Mary Beth's picture

Maybe how we remember and talk about our families is the original lie detector test. Although no one is monitoring what's going on!

Experiences I think everyone in N America should have: 1) seeing the expanse of water at one of the oceans or Great Lakes. If at the ocean, stay long enough to hear the ocean waves at high tide. Plus, the waves are even better if you can hear them crashing against a rocky shore (if you live in The Middle, try going to Ludington in the winter and watch/hear the waves on the breakwater). 2) seeing the prairies or the High Plains, that go on as far as the eye can see, without a sign of civilization. Try it in the late summer when the Black Eyed Susans are in bloom 3) going W across the High Plains by land and getting your first view of the Rockies. They really are “purple mountain majesties above the fruited plain.” I feel sorry for any one who derides that country as Flyover Land. 4) seeing the arid desert lands, that like the prairies, seem to go on forever, with no sign of civilization. They are most spectacular in the afternoon, when distant thunder clouds can appear 5) if you are from the West, try going to the hills and mountains of the East, where the green foliage seems to go on forever. 6) seeing any snow capped peak, such as Mt Baker or Mt Rainer. 7) hiking a mountain ridge trail above the tree line. For those in the Big East, the closest place to do so would be along the Appalachian Trail in NH. 8) seeing the starry firmament, far away from city lights. You might have to go to Flyover Land to get away from the lights, but you would still have to get far from truck plazas along the Interstates.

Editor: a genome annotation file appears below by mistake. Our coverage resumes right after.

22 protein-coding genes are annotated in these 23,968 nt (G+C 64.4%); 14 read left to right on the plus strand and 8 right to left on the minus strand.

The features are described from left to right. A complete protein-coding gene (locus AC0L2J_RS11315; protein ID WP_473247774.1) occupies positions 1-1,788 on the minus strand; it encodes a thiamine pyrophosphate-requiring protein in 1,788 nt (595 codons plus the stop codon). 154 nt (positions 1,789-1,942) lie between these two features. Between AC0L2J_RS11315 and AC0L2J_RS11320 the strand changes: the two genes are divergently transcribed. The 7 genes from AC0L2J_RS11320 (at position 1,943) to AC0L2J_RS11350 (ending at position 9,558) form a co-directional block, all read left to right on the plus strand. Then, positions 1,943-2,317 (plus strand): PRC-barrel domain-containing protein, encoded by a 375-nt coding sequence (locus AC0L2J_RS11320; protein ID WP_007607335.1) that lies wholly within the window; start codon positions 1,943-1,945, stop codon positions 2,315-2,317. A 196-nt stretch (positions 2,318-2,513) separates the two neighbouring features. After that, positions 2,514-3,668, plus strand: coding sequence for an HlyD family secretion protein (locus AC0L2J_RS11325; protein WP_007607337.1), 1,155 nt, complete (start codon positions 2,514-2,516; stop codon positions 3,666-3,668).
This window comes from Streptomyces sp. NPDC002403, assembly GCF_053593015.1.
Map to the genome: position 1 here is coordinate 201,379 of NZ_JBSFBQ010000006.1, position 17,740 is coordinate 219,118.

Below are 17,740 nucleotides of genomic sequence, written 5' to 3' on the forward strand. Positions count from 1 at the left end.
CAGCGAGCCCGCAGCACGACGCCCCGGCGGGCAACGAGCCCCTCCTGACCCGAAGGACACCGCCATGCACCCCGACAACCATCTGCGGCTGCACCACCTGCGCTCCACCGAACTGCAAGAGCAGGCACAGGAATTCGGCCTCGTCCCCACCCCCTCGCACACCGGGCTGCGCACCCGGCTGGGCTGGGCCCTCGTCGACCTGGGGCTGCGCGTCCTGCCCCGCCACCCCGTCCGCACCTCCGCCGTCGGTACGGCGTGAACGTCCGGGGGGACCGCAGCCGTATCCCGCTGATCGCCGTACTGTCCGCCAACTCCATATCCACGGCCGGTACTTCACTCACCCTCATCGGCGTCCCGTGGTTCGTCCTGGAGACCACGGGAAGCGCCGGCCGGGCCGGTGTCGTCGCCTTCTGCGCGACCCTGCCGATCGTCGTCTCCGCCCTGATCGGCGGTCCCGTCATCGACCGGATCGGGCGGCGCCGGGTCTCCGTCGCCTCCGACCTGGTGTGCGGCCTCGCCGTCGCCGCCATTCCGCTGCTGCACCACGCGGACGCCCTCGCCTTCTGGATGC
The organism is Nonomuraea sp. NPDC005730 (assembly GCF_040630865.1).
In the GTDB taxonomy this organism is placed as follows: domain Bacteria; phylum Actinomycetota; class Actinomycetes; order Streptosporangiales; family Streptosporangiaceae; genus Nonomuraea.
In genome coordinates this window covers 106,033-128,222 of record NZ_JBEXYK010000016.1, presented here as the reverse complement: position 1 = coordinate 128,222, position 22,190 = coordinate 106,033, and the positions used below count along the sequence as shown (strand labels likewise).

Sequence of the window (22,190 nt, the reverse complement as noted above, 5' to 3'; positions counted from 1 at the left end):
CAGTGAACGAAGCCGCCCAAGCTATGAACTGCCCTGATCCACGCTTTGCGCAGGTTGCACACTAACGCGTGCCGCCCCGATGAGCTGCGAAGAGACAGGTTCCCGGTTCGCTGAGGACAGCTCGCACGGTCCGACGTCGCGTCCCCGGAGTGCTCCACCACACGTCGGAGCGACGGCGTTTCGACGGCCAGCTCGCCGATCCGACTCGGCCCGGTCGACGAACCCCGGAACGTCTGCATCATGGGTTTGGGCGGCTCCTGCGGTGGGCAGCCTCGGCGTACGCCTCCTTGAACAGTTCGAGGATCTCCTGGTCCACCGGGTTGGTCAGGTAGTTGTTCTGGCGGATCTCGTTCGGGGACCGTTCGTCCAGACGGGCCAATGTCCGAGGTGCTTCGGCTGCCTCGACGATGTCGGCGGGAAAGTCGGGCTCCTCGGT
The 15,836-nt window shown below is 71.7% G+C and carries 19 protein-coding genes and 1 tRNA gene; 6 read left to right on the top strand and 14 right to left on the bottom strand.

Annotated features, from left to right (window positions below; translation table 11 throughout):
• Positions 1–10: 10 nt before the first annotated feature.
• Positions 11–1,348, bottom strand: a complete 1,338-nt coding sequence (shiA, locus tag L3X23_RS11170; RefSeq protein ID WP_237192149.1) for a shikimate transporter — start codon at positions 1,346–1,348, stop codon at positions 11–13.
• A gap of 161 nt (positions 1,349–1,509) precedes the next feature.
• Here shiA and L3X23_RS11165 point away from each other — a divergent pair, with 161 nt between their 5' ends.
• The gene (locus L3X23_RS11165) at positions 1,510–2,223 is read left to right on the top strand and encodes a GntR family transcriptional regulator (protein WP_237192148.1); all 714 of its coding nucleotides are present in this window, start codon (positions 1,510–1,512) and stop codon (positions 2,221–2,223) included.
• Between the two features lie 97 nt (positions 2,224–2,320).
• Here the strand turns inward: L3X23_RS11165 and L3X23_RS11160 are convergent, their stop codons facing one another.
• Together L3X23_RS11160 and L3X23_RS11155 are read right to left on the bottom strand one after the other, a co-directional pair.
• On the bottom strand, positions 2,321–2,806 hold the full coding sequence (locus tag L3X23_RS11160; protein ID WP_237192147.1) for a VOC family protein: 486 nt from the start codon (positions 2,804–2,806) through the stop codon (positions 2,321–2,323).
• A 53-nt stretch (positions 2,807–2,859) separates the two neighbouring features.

Mary Beth's picture

I really, really love this list. Coming back from eastern Canada in September 2019 (before the world changed) we drove and drove and drove through New Brunswick into Maine to Vermont and then came back east through New York state. It was the first time I was so aware of how much hilly forest there is in the east, how daunting it is now on highways and how crazy it must have been to the first European interlopers.

Women "creating a sense of family," I knew this but , to see it on paper was a wow! My late husband had 4 brothers, several of them divorced.Our home was where we created memories, it was the gathering place for extended family, a place for nieces and nephews to land, where connections were made. My girls remember these times, the drama, and the laughter . I am not only the keeper of memories in my own family, but also the keeper of it's history. I take both jobs seriously. Thank you for another wonderful post.
Mary Beth's picture

I was surprised, too, reading that line. There is so much women intuit but never put into words - and then later we wonder why we feel so many feelings...